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Baroness Williams of Crosby: My Lords, I, too, thank the Minister for her opening remarks. This debate has attracted an extraordinarily high level of interest in this House. I agree particularly with the noble Lord, Lord Howell, that we much look forward to the maiden speech by the noble Lord, Lord Wolfson, and to the undoubtedly expert contribution that will be made by the noble Lord, Lord Butler, and others in your Lordships' House.

Before I plunge into the debate itself, perhaps I should say first how much we welcome the new ambassador to this country from Iraq and we hope that he will follow carefully the proceedings of this House and the other House—we are sure that he will. Secondly, I should like to follow the noble Lord, Lord Howell, in saying a word about the unspeakably awful happenings in Russia at the weekend. There are some occasions when the very values upon which humanity itself stands begin to be washed away. That was such an occasion. All of us feel totally inadequate in being able only to offer our profoundest sympathy to the parents and families so bereaved as a result of that terrible occasion.

Perhaps I may add one more word. I hope and pray that in responding to such terrible outrages we understand that if we ourselves destroy those same humanitarian values there will be nothing left to hope for. This is a moral as well as a political challenge, and it should be seen in that light.

Fourteen months ago, when the Prime Minister advocated the invasion of Iraq in his speech to the other place, he set out objectives that he asked us to bear in mind and to consider embracing them in a new United Nations resolution. It seems appropriate 14 months on to remind the House of those objectives: an international reconstruction programme; the use of all oil revenues for the benefit of the Iraqi people on a transparent basis; an appropriate post-conflict administration in Iraq that would be dedicated to the concepts of human rights and the rule of law without distinction between the peoples of Iraq. The speech had all the oratorical brilliance of which the Prime Minister is so capable. It was the basis of a humanitarian crusade and the basis of the argument that we were absolutely right to go ahead with the invasion of Iraq.
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In May, the military victory was complete and President Bush could have said that the military mission was accomplished. However, he did not add that qualifying adjective, but said only that the mission was accomplished.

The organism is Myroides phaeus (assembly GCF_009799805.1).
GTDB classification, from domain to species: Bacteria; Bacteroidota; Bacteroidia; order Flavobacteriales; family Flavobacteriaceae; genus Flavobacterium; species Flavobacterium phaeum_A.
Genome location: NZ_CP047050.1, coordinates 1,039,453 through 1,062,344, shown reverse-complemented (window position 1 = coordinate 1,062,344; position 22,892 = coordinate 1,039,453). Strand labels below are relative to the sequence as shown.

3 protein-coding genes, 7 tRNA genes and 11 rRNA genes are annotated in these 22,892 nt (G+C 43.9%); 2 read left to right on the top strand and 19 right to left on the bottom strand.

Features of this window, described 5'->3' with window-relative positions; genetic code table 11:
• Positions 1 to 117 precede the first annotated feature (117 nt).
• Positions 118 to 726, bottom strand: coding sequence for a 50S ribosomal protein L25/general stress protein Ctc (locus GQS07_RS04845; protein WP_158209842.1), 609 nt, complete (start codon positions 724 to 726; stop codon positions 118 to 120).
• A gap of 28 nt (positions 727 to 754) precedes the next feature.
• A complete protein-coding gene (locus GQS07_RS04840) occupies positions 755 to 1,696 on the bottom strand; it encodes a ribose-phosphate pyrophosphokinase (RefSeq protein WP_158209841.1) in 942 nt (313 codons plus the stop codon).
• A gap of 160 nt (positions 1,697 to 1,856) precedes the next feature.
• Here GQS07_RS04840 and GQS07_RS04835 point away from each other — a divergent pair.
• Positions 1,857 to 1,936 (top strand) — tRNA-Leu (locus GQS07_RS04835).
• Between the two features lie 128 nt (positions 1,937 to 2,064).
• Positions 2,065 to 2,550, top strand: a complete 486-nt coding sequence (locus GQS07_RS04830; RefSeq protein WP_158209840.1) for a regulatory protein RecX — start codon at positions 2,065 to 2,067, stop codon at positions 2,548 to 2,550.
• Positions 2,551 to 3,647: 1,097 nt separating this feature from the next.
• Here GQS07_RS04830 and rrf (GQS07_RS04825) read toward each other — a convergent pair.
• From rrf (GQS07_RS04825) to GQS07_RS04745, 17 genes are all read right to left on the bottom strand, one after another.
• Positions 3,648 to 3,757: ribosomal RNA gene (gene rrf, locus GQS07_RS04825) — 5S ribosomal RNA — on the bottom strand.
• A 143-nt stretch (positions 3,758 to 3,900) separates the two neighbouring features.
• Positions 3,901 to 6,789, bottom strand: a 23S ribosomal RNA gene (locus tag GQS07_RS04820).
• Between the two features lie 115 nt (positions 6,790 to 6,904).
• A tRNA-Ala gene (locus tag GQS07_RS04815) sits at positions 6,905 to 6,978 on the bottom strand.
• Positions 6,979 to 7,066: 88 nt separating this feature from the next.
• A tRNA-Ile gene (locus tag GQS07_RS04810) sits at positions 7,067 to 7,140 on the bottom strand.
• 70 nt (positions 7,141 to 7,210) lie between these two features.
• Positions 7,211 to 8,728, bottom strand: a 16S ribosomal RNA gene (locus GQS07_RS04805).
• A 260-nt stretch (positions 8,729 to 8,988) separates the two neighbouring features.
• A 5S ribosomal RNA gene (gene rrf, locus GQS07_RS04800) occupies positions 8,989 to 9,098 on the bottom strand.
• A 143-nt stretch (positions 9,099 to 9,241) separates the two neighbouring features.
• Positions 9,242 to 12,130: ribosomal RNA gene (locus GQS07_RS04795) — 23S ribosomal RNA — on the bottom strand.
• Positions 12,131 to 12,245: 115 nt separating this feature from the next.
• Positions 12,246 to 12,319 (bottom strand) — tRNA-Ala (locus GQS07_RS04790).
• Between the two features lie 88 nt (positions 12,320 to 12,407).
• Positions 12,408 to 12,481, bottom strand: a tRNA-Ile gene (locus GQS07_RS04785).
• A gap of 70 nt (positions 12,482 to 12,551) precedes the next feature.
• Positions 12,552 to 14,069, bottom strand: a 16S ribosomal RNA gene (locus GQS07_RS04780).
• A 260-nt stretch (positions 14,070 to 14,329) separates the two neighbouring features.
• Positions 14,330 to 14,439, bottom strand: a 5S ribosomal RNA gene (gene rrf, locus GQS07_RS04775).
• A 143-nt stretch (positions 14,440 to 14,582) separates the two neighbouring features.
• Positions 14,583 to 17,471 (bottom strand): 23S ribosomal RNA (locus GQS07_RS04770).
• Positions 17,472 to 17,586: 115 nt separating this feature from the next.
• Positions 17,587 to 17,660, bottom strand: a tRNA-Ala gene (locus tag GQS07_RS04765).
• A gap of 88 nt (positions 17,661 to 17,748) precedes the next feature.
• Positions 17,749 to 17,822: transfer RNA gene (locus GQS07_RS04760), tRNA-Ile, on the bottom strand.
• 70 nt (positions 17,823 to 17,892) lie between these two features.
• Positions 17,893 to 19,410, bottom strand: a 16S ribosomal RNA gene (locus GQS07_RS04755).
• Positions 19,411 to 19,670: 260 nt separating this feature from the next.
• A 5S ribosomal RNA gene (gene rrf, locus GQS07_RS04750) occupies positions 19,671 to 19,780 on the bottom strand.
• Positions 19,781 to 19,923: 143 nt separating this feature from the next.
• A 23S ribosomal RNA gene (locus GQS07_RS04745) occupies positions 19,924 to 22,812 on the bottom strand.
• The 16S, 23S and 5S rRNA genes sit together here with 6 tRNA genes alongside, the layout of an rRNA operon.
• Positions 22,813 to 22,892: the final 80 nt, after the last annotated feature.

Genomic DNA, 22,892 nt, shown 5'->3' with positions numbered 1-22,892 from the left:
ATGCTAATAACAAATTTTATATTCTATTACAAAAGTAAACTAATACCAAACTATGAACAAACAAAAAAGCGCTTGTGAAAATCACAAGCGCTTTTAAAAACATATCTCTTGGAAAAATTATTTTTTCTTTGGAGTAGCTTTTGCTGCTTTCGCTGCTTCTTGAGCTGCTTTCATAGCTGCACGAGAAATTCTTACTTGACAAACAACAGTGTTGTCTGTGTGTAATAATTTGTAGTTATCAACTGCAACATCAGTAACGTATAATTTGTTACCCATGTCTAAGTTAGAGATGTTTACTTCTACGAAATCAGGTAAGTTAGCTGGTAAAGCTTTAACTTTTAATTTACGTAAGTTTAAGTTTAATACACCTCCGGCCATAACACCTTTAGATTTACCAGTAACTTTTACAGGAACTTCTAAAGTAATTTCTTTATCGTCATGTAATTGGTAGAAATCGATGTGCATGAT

Since that time we have had four inquiries in this country, culminating in the brilliant report of the noble Lord, Lord Butler. In the United States there have been innumerable congressional investigations, many of which are still continuing. What has come out already is that Iraq was invaded on the basis of misleading intelligence, misleading individuals, such as Mr Chalabi, and on a set of assumptions that have not been borne out in fact or in history. Those include the strongly held belief that Iraq had weapons of mass destruction, and moreover, was developing further such weapons. That was based on the belief that there was a close link between Al'Qaeda and the Government of Iraq. Despite what the noble Lord, Lord Howell, said, all the evidence is that there was no such link, and even the United States Administration have recognised that.

In addition, we had the confident claims of the neo-conservative elements in the American Administration that military victory in Iraq would be followed by a great welcome by the Iraqi people for the incoming invading forces, and that establishing a new regime would be relatively straightforward and easy. Sadly, the promise of that stable and democratic Iraq has turned into a grim and deeply dispiriting irony.

So far, for all those events that I have outlined—I shall not repeat them—not a single senior person has been found accountable; not one. From the atrocities in Abu Ghraib prison through to the maladministration of the Iraq development agency, which I shall discuss shortly, no senior person been made accountable either by the British Parliament or the United States Congress, even though there are clear indications that at the most senior level there must have been some recognition of the atrocities against prisoners both in Abu Ghraib and Guantanamo Bay, and even though there is clearly official recognition in the report of the inspector general of the CPA on how financial development has been conducted that there must be senior people who, at the very least, are answerable for serious mismanagement. It is not much of a lesson to a country, which we have said we wish to bring to democracy, that we ourselves are utterly incapable of finding anybody accountable for what has gone wrong.

That is an issue not only in Iraq. I draw attention again to the Butler report. It is not only a matter of shaky intelligence being exaggerated, but what the noble Lord, Lord Butler, had to say in his report—and my colleague and noble friend Lord Holme of Cheltenham will have more to say in this regard—about how government business was conducted. There were no minutes at meetings; decisions were not registered; the Cabinet was excluded from a good deal of information that it should have known. There was clearly a misunderstanding, or at least a failure to recognise that experts were risking their careers to give desperate warnings. Dr Jones was only one of those
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experts who were either simply ignored or had their recommendations and evidence dismissed or set on one side. It was not a happy period for our Government and their proper machinery.